Elaine Duke, undersecretary for management at DHS, agreed with most of the IG's findings, and said some progress had been made already. In October 2008, DHS issued a handbook delineating its policies on employee travel expenses and conference planning. In March 2009, it launched a review to streamline operations and trim costs. Duke said the department would use conference calls, local events and Web-based communications whenever possible.

Last November, DHS established a conference and event planning services working group to develop a resource package with low- or no-cost alternatives for employees to use when planning conferences and events.

Stay up-to-date with federal news alerts and analysis — Sign up for GovExec's email newsletters.
FROM OUR SPONSORS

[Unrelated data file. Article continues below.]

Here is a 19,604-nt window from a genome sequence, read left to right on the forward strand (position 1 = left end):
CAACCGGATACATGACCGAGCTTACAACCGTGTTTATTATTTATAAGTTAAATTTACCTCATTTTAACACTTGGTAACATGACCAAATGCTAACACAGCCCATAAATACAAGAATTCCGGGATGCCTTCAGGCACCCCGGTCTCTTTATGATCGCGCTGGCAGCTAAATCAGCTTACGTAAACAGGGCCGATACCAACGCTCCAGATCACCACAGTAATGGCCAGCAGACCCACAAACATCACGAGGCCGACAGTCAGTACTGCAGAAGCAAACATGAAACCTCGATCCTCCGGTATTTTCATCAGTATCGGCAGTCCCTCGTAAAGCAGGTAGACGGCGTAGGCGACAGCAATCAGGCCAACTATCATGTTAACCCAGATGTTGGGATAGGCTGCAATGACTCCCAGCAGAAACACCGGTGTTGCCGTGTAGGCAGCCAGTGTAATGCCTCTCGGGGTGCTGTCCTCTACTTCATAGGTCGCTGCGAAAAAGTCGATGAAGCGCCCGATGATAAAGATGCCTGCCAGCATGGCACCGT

JOIN THE DISCUSSION
Close [ x ] More from GovExec
 
 

Thank you for subscribing to newsletters from GovExec.com.
We think these reports might interest you:

  • Sponsored by Brocade

    Best of 2016 Federal Forum eBook

    Earlier this summer, Federal and tech industry leaders convened to talk security, machine learning, network modernization, DevOps, and much more at the 2016 Federal Forum. This eBook includes a useful summary highlighting the best content shared at the 2016 Federal Forum to help agencies modernize their network infrastructure.

    Download
  • Sponsored by CDW-G

    GBC Flash Poll Series: Merger & Acquisitions

    Download this GBC Flash Poll to learn more about federal perspectives on the impact of industry consolidation.

    Download
  • Sponsored by One Identity

    One Nation Under Guard: Securing User Identities Across State and Local Government

    In 2016, the government can expect even more sophisticated threats on the horizon, making it all the more imperative that agencies enforce proper identity and access management (IAM) practices. In order to better measure the current state of IAM at the state and local level, Government Business Council (GBC) conducted an in-depth research study of state and local employees.

    Download
  • Sponsored by Aquilent

    The Next Federal Evolution of Cloud